Last year, many across the South cried foul as cities dismantled statues glorifying Confederate war heroes, complaining that the history of the country was being erased.
Nevermind that the statues were erected decades after the war during the Jim Crow era, and were largely an attempt by white southerners to rewrite history. As a result, we still somehow refer to the Civil War as a conflict between the North and the South, as opposed to a conflict between the United States and secessionist traitors hoping to protect slavery.
Fast forward to today, and many of those same voices who spoke up against the erasure of history are now singing a different tune when it comes to teaching our children the real history of our country.
Critical race theory, until recently an obscure academic concept, is in the news (well, Fox News to be specific, which mentioned the term 1,300 times over the past few months) thanks to Republican-led legislatures across the country introducing legislation to ban it and other “divisive concepts” from being taught across institutions and in our schools.
“Critical race theory has been turned into a political cudgel by the right,” New York Times national correspondent Trip Gabriel said on a recent episode of The Daily podcast.
For now, let’s set aside the fact that the term critical race theory is being used incorrectly to lump a bunch of boogyman red-meat under a neat Fox News umbrella. These Republican lawmakers are fighting tooth and nail to prevent real history — such as the 1921 race massacre in Tulsa or the 1898 race riot and insurrection in Wilmington, N.C. — from being taught to our children.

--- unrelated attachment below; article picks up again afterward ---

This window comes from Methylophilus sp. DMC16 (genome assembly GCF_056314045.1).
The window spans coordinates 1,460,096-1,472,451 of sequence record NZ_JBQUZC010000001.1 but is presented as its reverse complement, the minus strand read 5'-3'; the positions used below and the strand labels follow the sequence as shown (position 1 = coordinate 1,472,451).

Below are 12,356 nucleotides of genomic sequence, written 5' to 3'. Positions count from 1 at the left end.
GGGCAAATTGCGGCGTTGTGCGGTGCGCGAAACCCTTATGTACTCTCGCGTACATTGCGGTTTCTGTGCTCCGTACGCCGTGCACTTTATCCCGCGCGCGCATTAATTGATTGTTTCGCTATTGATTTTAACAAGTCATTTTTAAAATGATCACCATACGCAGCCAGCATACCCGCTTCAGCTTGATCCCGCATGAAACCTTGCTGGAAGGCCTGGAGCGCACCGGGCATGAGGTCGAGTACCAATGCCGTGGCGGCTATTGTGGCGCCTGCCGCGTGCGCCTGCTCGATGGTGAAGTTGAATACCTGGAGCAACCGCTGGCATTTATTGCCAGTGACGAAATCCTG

In Texas, Gov. Greg Abbott recently signed into law the “1836 Project,” an attempt to promote propaganda-sounding “patriotic education” about the state’s real history of independence. Think Abbott’s patriotic curriculum will teach that Texas fought for its independence from Mexico specifically to protect slavery?
“Slavery was the undeniable linchpin of all of this,” Bryan Burrough, the author of Forget the Alamo, told NPR. “It was the thing that the two sides had been arguing about and shooting about for going on 15 years. And yet it still surprises me that slavery went unexamined for so long.”
Just last week, Abbott’s government abruptly canceled a book event examining slavery’s role in Battle of the Alamo, literal censorship on free speech in the guise of patriotism. Lt. Gov. Dan Patrick called the book a “fact-free rewriting” of the state’s history, but when it came to taking down Confederate statues, Patrick said “most Texans do not support erasing our history.”
See the rub. These lawmakers want to keep history when it comes to elevating the defenders of slavery, but erase it when it comes to teaching our children about the real history of slavery in our country. If this isn’t cancel culture, what is?
Here are some of my recent cartoons. For more editorial cartoons, visit the Inquirer’s cartoon section.